Including Early Modern Women Writers in Survey Courses: A Call to Action

Metaphilosophy 46 (3):364-379 (2015)

Authors
Jessica Gordon-Roth
University of Minnesota
Nancy Kendrick
Wheaton College, Massachusetts
Abstract
There are many reasons to include texts written by women in early modern philosophy courses. The most obvious one is accuracy: women helped to shape the philosophical landscape of the time. Thus, to craft a syllabus that wholly excludes women is to give students an inaccurate picture of the early modern period. Since it seems safe to assume that we all aim for accuracy, this should be reason enough to include women writers in our courses. This article nonetheless offers an additional reason: when students are exposed to philosophical texts written by women, they learn that women have been, are, and can be philosophers. Given how underrepresented women are in philosophy, this finding is significant. If we aim to change the face of philosophy—so that it includes more women—we must include texts written by women in our syllabi. The article considers various obstacles faced by those who work to respond to this call to action
Keywords stereotype threat  inclusive canon  Mary Astell  male bias  friendship  women in philosophy  pedagogy  early modern survey courses  implicit bias
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DOI 10.1111/meta.12137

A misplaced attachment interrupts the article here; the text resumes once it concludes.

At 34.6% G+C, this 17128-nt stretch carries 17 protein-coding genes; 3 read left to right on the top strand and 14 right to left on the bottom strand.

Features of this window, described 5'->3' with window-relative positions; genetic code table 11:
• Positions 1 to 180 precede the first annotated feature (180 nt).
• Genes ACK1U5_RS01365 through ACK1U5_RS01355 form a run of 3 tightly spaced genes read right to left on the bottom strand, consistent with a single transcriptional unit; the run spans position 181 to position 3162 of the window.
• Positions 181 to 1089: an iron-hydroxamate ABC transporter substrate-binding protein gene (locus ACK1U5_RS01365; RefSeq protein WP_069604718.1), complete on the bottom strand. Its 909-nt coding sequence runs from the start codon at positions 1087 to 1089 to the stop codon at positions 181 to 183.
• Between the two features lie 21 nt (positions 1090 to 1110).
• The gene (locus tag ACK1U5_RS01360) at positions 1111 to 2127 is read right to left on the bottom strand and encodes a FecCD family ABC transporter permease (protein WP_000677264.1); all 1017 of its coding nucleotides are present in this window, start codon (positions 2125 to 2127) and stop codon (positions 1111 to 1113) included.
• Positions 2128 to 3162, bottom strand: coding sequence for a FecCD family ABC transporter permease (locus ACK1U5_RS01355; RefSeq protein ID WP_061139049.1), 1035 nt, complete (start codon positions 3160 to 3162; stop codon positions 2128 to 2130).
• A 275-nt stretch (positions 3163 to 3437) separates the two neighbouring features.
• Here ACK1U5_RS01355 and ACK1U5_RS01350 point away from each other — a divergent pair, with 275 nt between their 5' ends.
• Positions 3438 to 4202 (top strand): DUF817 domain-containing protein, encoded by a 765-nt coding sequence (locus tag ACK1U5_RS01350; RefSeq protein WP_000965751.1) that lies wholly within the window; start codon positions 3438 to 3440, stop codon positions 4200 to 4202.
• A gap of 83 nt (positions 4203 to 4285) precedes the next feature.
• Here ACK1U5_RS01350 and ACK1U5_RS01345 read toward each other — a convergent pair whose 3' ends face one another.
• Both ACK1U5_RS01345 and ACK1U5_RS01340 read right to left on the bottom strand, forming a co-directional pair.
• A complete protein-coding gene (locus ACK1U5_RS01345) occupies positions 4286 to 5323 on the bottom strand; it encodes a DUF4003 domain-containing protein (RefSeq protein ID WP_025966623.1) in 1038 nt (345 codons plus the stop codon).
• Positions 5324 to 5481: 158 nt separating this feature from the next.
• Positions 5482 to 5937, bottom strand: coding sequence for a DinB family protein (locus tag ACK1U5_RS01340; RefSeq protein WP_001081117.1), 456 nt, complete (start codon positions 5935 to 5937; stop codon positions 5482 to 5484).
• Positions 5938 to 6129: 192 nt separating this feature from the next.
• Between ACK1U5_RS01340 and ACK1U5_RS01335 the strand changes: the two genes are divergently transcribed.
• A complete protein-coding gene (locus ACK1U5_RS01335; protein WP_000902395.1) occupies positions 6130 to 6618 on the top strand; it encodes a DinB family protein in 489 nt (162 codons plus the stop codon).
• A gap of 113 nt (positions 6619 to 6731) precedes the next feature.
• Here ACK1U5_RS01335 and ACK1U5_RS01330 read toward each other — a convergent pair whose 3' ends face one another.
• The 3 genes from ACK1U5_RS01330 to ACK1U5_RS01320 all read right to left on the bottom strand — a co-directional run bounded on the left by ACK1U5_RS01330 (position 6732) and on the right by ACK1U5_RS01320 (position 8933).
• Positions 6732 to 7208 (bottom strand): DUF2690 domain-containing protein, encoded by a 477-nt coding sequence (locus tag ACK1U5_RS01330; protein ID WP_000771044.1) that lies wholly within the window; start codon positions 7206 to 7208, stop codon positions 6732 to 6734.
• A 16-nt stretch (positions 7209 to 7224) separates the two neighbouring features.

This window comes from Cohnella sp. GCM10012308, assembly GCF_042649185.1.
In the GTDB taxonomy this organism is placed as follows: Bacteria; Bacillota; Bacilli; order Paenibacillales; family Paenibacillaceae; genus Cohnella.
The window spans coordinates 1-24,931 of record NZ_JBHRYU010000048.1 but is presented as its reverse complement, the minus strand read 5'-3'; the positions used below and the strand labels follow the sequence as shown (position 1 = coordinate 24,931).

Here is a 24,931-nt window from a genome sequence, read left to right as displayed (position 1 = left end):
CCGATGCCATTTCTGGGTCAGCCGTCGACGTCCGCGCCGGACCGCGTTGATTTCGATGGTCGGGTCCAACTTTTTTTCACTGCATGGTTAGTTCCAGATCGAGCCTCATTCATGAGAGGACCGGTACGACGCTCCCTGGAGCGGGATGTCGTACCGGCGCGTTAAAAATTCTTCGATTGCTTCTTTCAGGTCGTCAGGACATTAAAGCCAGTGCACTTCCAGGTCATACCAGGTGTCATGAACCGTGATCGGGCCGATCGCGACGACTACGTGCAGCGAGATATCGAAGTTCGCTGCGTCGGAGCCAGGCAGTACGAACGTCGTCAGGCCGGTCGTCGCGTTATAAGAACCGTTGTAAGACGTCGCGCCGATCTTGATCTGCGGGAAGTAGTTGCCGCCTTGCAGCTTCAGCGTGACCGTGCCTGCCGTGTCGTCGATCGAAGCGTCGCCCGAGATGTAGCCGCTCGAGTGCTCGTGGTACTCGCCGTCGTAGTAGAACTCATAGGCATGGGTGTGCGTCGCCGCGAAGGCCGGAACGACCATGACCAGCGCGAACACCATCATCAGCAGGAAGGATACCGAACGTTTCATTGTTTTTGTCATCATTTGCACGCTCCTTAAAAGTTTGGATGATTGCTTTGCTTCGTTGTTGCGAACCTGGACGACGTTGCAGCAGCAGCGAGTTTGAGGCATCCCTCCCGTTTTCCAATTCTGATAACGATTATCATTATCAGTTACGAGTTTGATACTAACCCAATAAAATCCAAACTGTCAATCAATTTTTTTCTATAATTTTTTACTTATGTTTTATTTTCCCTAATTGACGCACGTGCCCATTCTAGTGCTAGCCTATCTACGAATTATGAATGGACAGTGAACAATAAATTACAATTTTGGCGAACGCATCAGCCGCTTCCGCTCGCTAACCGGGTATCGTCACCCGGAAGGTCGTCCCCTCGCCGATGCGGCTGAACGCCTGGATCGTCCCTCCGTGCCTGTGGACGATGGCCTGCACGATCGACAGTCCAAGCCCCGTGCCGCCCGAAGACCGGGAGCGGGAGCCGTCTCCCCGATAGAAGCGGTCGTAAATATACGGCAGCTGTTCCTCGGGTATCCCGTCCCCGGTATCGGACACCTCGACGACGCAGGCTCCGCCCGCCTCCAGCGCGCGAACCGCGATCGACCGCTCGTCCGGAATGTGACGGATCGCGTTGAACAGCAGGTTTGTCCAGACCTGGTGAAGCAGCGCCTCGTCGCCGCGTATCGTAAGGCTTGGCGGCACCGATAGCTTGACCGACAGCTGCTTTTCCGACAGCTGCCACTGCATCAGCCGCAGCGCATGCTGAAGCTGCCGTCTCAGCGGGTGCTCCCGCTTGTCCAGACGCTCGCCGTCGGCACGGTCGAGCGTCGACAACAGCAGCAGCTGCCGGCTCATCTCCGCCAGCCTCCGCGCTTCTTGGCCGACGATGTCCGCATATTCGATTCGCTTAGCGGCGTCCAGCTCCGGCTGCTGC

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References found in this work BETA

Mary Astell on Virtuous Friendship.Jacqueline Broad - 2009 - Parergon: Journal of the Australian and New Zealand Association for Medieval and Early Modern Studies 26 (2):65-86.
Women in Philosophy: What Needs to Change?Katrina Hutchison & Fiona Jenkins (eds.) - 2013 - Oxford University Press USA.
How to Teach Modern Philosophy.Eugene Marshall - 2014 - Teaching Philosophy 37 (1):73-90.
Love of God and Love of Creatures: The Masham-Astell Debate.Catherine Wilson - 2004 - History of Philosophy Quarterly 21 (3):281 - 298.

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Citations of this work BETA

Texts Less Travelled: The Case of Women Philosophers.Tove Pettersen - 2017 - In Isis Herrero Lópes, Johanna Akujarvi, Cecilia Alvstad & Synnøve Lindtner (eds.), Gender and Translation: Understanding Agents in Transnational Reception. York University: pp. 153-178.
Mary Astell’s Theory of Spiritual Friendship.Nancy Kendrick - 2018 - British Journal for the History of Philosophy 26 (1):46-65.
Women, Philosophy and the History of Philosophy.Sarah Hutton - 2019 - British Journal for the History of Philosophy 27 (4):684-701.
Brief for an Inclusive Anti‐Canon.Samuel C. Rickless - 2018 - Metaphilosophy 49 (1-2):167-181.

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Women on Liberty in Early Modern England.Jacqueline Broad - 2014 - Philosophy Compass 9 (2):112-122.
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Women Philosophers of the Early Modern Period.Margaret Atherton (ed.) - 1994 - Hackett Publishing Company.

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